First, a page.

News Center for Community Health Partnership & Research

Through two funding programs, center supports multiple community-academic projects

Written by Kim Furlow, communications manager for the Institute for Public Health

The Center for Community Health Partnership and Research announces funding for several community-academic partnerships through its Pitch Partners² and Community Partnership Support Funding programs. Both funding programs support collaborative research and interventions that advance health equity and benefit community health.

At Pitch Partners events, attendees present public health-related project ideas in order to identify potential partners and receive critical feedback. In addition to facilitating better communication between academia and the community regarding best practices, those in attendance learn about current Washington University community initiatives and research. Selected presenters then apply for a rapid seed funding opportunity that nurtures and develops community-academic partnerships.

The following projects recently received Pitch Partners2 awards:

Project: ASPEN Network Inc. data infrastructure development

Community Partner & Primary Investigators: ASPEN Network Inc. – Jefferson County Health Center; and, Ben Cooper, MPH, manager of the Public Health Data & Training Center; and Hilary Reno, MD, PhD, associate professor in the Divisions of Infectious Diseases and Hospitalist Medicine, Washington University School of Medicine in St. Louis; and co-director of the Public Health Data & Training Center

Project Summary:  Current ASPEN initiatives focus on mental health partnerships and connecting individuals to the right resource at the right time. A vital gap is the need for more efficient data collection and dissemination to not only identify community public health needs but to also help show impact. ASPEN currently faces challenges including poor interoperability and difficulty developing algorithms that can accurately utilize ASPEN data to identify trends or determine impact. This partnership would enable ASPEN to develop clear baseline data and strategies for short and long-term program effectiveness.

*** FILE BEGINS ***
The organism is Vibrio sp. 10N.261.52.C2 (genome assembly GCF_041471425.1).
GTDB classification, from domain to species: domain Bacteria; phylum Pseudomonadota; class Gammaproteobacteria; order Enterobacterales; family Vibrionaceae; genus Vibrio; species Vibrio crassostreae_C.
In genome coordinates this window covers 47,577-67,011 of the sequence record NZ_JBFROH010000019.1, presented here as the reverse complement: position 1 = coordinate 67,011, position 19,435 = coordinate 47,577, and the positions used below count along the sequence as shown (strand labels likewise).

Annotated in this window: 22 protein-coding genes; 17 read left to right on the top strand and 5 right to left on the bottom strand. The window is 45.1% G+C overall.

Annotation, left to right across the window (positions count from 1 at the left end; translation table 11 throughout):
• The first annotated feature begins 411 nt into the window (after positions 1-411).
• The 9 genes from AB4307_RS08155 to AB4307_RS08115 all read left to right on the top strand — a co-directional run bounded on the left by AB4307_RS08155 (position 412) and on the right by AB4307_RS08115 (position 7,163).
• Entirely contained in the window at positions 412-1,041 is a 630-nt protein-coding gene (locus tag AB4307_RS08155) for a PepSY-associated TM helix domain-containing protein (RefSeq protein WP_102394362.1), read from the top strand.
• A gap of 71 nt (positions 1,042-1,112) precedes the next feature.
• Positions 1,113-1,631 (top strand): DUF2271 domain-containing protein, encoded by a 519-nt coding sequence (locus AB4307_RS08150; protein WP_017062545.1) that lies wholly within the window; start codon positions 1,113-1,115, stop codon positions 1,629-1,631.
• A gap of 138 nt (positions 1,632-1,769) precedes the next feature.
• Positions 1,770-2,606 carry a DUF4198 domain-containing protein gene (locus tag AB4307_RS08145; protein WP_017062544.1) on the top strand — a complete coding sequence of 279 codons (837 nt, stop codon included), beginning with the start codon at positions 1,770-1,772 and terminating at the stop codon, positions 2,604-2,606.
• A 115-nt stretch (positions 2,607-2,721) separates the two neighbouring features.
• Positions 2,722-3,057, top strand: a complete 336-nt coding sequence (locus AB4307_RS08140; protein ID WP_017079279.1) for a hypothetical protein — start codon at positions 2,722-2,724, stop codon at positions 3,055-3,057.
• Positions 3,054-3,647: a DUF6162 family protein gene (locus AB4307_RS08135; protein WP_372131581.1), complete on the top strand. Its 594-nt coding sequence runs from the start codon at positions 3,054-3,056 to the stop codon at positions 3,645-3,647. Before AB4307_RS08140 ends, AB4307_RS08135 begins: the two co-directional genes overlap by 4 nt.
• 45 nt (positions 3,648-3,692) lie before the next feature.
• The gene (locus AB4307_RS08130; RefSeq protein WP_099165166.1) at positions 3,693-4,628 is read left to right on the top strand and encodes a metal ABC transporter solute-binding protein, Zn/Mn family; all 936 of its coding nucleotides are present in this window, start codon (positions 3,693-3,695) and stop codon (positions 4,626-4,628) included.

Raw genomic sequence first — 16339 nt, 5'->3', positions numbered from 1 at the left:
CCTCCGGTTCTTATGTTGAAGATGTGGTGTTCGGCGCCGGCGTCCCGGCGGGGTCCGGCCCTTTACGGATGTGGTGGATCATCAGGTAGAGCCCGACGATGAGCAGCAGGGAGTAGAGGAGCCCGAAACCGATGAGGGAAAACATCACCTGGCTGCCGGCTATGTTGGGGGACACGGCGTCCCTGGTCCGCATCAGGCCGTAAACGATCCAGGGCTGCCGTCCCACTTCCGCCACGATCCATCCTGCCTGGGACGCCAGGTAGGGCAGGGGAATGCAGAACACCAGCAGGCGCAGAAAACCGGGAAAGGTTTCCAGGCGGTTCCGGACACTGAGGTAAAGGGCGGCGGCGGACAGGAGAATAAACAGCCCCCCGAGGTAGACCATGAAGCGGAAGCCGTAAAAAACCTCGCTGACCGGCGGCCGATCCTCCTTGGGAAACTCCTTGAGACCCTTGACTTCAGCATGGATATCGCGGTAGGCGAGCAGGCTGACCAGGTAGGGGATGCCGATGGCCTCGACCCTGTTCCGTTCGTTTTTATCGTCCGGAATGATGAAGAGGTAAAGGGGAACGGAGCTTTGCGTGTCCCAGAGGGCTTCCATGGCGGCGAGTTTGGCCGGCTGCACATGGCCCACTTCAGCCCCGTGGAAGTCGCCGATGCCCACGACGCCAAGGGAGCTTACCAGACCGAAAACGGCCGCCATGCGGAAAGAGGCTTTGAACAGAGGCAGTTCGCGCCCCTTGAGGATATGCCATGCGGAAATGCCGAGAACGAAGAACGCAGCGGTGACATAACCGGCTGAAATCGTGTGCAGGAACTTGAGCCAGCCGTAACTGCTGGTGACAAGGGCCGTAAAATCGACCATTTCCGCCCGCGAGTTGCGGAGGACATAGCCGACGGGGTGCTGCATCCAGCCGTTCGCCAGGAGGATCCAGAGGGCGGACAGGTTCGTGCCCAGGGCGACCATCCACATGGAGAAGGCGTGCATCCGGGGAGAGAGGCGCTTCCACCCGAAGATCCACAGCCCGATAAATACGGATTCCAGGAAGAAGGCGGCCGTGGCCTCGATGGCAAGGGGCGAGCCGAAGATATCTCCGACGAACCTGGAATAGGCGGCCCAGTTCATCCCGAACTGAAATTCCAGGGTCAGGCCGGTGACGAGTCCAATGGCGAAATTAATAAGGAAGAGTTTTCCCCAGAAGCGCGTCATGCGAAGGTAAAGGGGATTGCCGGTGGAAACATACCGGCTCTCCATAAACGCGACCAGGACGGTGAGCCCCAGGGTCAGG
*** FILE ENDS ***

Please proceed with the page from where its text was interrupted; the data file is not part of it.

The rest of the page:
Project: Development and implementation of education promoting cannabis and firearm safety

Community Partner & Primary Investigator: Parents as Teachers; and, Tara Copper, MD, and Lindsay Clukies, MD, both associate professors of pediatrics in the Division of Emergency Medicine, Washington University School of Medicine in St. Louis  

Project Summary: Among all types of injuries, firearm-related injuries have recently become the leading cause of death in young people in our country. Safe storage of firearms is associated with less unintentional and self-inflicted firearm injuries and deaths. Additionally, there has been an increase in unintentional ingestions of cannabis or THC products by children causing breathing problems and depression of the central nervous system. As unintentional poisonings and firearm injuries have become more common, the need for focused education on these topics has become more important. While general information about ways to limit these injuries has been part of previous Parents as Teachers education, this project will expand upon existing materials and add new, current information that is relevant to the present status of unintentional injuries in the United States.

Project: Improve program evaluation to demonstrate the impact of vision services

Community Partner & Primary Investigator: Eye Thrive; and Jason Newland, MD, professor of pediatrics at Washington University School of Medicine in St. Louis and the Schnuck Family Endowed Chair in Pediatric Infectious Diseases at St. Louis Children’s Hospital

Project Summary: Through this project, Eye Thrive seeks to research and document the larger impact that vision services, including the correction of vision impairments, is having on the educational outcomes of K-12 students in St. Louis. Through this multi-phase project, Eye Thrive will 1) Improve programmatic evaluation strategies and implement new evaluation tools, 2) Develop a research study proposal in partnership, and 3) Conduct a full research study on academic performance in students before and after receiving prescription glasses from Eye Thrive.

Resulting from their participation at a Pitch Partners event, the following project team recently received a Community Partnership Support Funding award:

Project: Evaluating a Pediatric Occupational Therapy Pilot Program’s Impact: Saint Louis Crisis Nursery

Community Partner & Primary Investigator: Saint Louis Crisis Nursery; and Salma Bachelani, instructor in Occupational Therapy and Pediatrics, Washington University School of Medicine in St. Louis

Project Summary: Individualized pediatric occupational therapy services are a recognized, evidence-based approach to addressing developmental delays and increasing independence in young children. However, families experiencing challenges like transiency, high poverty and limited regular engagement with health care professionals are rarely aware of or able to access these services. This project will evaluate a pilot occupational therapy program targeting underserved St. Louis area children under age six, who are in short-term care at the Crisis Nursery.